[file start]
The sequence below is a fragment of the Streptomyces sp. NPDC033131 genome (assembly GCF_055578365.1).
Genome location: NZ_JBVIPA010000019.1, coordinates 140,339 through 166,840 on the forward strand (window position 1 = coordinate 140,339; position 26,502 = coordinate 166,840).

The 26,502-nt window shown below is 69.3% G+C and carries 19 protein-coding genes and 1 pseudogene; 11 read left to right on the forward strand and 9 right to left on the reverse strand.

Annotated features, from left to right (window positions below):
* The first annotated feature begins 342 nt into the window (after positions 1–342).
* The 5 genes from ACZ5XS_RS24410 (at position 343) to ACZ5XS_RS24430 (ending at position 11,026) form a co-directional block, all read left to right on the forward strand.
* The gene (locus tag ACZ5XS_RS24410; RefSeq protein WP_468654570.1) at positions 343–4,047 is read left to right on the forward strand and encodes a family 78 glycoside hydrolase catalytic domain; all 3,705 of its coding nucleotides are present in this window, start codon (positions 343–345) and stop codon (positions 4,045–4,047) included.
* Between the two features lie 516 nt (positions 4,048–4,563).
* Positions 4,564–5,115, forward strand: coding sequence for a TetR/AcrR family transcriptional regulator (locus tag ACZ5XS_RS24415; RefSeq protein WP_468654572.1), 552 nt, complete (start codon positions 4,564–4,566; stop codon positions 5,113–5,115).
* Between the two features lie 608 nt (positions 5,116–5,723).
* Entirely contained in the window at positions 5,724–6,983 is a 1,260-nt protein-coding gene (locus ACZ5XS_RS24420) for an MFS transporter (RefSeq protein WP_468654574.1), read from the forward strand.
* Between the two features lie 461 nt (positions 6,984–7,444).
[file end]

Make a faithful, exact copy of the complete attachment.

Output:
The sequence below is a fragment of the Streptomyces sp. NPDC033131 genome (assembly GCF_055578365.1).
Genome location: NZ_JBVIPA010000019.1, coordinates 140,339 through 166,840 on the forward strand (window position 1 = coordinate 140,339; position 26,502 = coordinate 166,840).

The 26,502-nt window shown below is 69.3% G+C and carries 19 protein-coding genes and 1 pseudogene; 11 read left to right on the forward strand and 9 right to left on the reverse strand.

Annotated features, from left to right (window positions below):
* The first annotated feature begins 342 nt into the window (after positions 1–342).
* The 5 genes from ACZ5XS_RS24410 (at position 343) to ACZ5XS_RS24430 (ending at position 11,026) form a co-directional block, all read left to right on the forward strand.
* The gene (locus tag ACZ5XS_RS24410; RefSeq protein WP_468654570.1) at positions 343–4,047 is read left to right on the forward strand and encodes a family 78 glycoside hydrolase catalytic domain; all 3,705 of its coding nucleotides are present in this window, start codon (positions 343–345) and stop codon (positions 4,045–4,047) included.
* Between the two features lie 516 nt (positions 4,048–4,563).
* Positions 4,564–5,115, forward strand: coding sequence for a TetR/AcrR family transcriptional regulator (locus tag ACZ5XS_RS24415; RefSeq protein WP_468654572.1), 552 nt, complete (start codon positions 4,564–4,566; stop codon positions 5,113–5,115).
* Between the two features lie 608 nt (positions 5,116–5,723).
* Entirely contained in the window at positions 5,724–6,983 is a 1,260-nt protein-coding gene (locus ACZ5XS_RS24420) for an MFS transporter (RefSeq protein WP_468654574.1), read from the forward strand.
* Between the two features lie 461 nt (positions 6,984–7,444).